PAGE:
Marine microscopic plastic (microplastic) debris is a modern societal issue, illustrating the challenge of balancing the convenience of plastic in daily life with the prospect of causing ecological harm by careless disposal. Here we develop the concept of microplastic as a complex, dynamic mixture of polymers and additives, to which organic material and contaminants can successively bind to form an ‘ecocorona’, increasing the density and surface charge of particles and changing their bioavailability and toxicity. Chronic exposure to microplastic is rarely lethal, but can adversely affect individual animals, reducing feeding and depleting energy stores, with knock-on effects for fecundity and growth. We explore the extent to which ecological processes could be impacted, including altered behaviours, bioturbation and impacts on carbon flux to the deep ocean. We discuss how microplastic compares with other anthropogenic pollutants in terms of ecological risk, and consider the role of science and society in tackling this global issue in the future.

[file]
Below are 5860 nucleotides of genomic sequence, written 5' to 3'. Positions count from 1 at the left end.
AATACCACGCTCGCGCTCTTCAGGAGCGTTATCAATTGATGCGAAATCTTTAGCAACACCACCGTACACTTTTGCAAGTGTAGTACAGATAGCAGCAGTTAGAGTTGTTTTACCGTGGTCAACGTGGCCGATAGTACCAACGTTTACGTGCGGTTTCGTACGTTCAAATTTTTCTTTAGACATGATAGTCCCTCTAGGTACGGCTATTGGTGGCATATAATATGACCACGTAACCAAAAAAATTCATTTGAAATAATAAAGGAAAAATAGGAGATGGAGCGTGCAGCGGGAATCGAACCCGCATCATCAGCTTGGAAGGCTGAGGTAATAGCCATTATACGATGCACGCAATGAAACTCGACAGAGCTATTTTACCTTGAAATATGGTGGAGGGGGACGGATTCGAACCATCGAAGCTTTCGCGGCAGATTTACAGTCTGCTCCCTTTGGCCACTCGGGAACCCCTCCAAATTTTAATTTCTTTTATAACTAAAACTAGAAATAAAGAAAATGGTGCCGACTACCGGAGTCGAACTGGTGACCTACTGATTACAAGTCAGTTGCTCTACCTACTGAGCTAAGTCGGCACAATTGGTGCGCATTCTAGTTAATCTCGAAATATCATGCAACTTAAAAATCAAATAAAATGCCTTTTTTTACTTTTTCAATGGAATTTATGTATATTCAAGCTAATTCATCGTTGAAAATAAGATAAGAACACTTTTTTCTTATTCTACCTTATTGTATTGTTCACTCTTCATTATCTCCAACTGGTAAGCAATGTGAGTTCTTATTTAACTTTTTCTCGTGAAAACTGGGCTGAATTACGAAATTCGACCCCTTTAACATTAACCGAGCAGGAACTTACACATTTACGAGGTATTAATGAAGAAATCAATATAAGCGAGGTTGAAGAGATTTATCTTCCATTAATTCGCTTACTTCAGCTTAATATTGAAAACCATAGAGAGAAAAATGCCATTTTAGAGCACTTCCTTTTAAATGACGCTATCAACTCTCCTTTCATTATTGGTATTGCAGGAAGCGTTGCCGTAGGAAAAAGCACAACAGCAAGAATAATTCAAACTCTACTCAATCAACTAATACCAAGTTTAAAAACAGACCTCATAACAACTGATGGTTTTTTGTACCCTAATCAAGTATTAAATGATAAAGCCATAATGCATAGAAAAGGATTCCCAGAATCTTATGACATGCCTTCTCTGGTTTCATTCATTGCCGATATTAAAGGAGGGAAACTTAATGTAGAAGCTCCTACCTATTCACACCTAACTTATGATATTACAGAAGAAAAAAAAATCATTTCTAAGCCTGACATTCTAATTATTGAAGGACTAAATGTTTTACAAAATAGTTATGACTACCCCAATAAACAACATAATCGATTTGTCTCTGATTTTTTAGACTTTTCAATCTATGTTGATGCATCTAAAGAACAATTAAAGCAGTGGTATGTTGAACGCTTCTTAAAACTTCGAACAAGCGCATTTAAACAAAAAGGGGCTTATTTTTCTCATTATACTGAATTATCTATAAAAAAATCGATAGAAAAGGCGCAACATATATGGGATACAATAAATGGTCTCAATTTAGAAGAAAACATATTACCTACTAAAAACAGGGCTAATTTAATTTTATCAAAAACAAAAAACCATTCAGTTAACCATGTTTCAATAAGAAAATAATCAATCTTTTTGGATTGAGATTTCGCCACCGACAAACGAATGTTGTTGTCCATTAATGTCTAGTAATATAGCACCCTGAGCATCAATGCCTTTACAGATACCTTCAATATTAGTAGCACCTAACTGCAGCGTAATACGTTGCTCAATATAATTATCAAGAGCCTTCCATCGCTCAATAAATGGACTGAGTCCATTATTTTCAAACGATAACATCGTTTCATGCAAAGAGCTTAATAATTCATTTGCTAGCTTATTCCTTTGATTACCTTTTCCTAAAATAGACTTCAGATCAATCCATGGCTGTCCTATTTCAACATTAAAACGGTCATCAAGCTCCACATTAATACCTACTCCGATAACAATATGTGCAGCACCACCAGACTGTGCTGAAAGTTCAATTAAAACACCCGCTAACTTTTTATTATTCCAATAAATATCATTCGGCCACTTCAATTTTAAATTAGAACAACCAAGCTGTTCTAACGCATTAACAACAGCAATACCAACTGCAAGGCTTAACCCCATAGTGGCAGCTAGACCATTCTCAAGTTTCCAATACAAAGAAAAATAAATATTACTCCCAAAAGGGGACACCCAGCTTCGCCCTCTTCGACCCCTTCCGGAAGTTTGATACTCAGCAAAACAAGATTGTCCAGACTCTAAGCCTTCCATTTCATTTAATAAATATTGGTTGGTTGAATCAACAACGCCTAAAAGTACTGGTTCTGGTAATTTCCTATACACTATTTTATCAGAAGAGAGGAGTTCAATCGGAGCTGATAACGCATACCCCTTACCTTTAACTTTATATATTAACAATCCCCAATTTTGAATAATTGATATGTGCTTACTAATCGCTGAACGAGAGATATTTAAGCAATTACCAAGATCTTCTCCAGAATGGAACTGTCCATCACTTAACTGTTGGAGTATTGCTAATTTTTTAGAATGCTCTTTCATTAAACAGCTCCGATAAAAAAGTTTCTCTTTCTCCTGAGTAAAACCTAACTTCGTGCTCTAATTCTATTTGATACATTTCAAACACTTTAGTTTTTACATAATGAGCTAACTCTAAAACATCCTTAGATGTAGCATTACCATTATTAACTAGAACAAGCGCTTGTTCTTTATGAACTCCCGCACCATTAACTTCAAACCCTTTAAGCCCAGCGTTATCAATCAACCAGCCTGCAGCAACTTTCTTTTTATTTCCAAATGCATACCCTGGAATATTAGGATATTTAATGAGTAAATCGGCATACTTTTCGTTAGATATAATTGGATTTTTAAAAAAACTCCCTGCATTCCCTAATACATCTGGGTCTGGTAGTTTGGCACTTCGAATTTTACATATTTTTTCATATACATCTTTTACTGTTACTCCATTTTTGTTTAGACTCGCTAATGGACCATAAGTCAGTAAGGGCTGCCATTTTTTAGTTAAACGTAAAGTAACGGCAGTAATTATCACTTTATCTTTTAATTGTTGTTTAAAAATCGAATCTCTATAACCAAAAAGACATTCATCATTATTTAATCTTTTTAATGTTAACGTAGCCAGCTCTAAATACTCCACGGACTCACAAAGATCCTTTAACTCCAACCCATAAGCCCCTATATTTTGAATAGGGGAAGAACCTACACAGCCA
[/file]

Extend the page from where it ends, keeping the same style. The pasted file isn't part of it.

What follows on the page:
The coastline of Qatar is a rich mosaic of productive and diverse ecosystems including mangrove forests, intertidal mudflats (sabkha), seagrass beds, and coral reefs. These ecologically interconnected ecosystems contain a substantial proportion of Qatar's total biodiversity, and support an estimated 97% of the >US$ 67 million in annual commercial fisheries, the highest value resource sector after petroleum. The extreme environmental conditions that characterize Qatar has led to fauna that are robust compared with other regions, but makes them highly sensitive to further pressure from anthropogenic stress. These vulnerable ecosystems have come under increasing pressure in recent decades as a result of dramatic expansion of coastal development, and threats to these ecosystems are likely to accelerate in the coming years as Qatar's economy and population continue to grow. Although environmental regulation had historically lagged behind the rapid pace of development, in recent years Qatar's leadership has aggressively expanded environmental management as a result of the growing awareness of the importance of coastal ecosystems. While these improvements are encouraging, management remains challenged by its current sectorial, project-driven focus. Ecosystem-based management (EBM) offers an opportunity to overcome these challenges by integrating impacts from across all major activities in multiple sectors and considering their cumulative effects on ecosystem services and products. While an EBM approach would require modest reprioritizing of existing processes and attention to addressing deficiencies in data needed to support decision making, it has the potential to greatly enhance the efficiency and effectiveness of coastal zone management. The article closes by summarizing a recently initiated research project on coral reefs and seagrass beds in Qatar which can serve as a model for development of the EBM approach for other coastal ecosystems in Qatar.